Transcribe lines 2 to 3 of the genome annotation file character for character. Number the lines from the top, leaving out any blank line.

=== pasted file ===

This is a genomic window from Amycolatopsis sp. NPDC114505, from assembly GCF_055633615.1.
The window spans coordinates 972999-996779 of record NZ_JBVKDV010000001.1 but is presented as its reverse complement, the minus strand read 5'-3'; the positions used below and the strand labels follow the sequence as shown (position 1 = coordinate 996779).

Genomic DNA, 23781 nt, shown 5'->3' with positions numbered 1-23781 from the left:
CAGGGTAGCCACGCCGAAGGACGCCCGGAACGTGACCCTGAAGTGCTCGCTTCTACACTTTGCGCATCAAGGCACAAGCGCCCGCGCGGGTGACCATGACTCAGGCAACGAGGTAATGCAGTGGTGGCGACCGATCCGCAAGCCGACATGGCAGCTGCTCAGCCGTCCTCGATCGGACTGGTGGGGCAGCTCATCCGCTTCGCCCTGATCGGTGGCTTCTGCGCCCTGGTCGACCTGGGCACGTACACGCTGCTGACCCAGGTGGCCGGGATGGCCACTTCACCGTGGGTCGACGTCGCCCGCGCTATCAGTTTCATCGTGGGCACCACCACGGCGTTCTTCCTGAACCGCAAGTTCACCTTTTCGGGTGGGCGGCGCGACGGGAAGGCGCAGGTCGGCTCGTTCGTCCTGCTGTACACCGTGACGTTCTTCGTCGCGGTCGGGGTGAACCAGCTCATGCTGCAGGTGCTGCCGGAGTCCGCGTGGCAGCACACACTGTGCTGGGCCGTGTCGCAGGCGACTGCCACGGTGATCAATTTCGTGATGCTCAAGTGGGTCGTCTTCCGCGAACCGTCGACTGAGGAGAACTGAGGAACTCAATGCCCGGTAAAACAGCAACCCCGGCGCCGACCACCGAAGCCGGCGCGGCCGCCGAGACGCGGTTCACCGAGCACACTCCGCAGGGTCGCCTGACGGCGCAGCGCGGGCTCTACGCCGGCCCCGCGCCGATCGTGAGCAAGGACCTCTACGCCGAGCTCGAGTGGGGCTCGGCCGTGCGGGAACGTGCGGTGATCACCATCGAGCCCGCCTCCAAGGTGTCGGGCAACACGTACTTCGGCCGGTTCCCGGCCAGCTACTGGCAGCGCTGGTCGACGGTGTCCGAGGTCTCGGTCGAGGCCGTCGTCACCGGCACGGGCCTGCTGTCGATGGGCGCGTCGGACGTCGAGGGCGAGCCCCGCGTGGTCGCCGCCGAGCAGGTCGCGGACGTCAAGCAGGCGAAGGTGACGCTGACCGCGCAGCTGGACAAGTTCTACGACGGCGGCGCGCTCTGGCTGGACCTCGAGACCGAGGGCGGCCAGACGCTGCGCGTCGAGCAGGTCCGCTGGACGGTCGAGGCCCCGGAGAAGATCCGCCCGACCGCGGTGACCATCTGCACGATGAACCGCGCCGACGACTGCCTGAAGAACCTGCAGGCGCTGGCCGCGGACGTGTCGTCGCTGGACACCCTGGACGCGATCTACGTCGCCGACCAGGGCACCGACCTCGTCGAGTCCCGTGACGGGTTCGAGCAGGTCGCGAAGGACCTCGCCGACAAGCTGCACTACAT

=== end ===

The window spans coordinates 972999-996779 of record NZ_JBVKDV010000001.1 but is presented as its reverse complement, the minus strand read 5'-3'; the positions used below and the strand labels follow the sequence as shown (position 1 = coordinate 996779).

Genomic DNA, 23781 nt, shown 5'->3' with positions numbered 1-23781 from the left: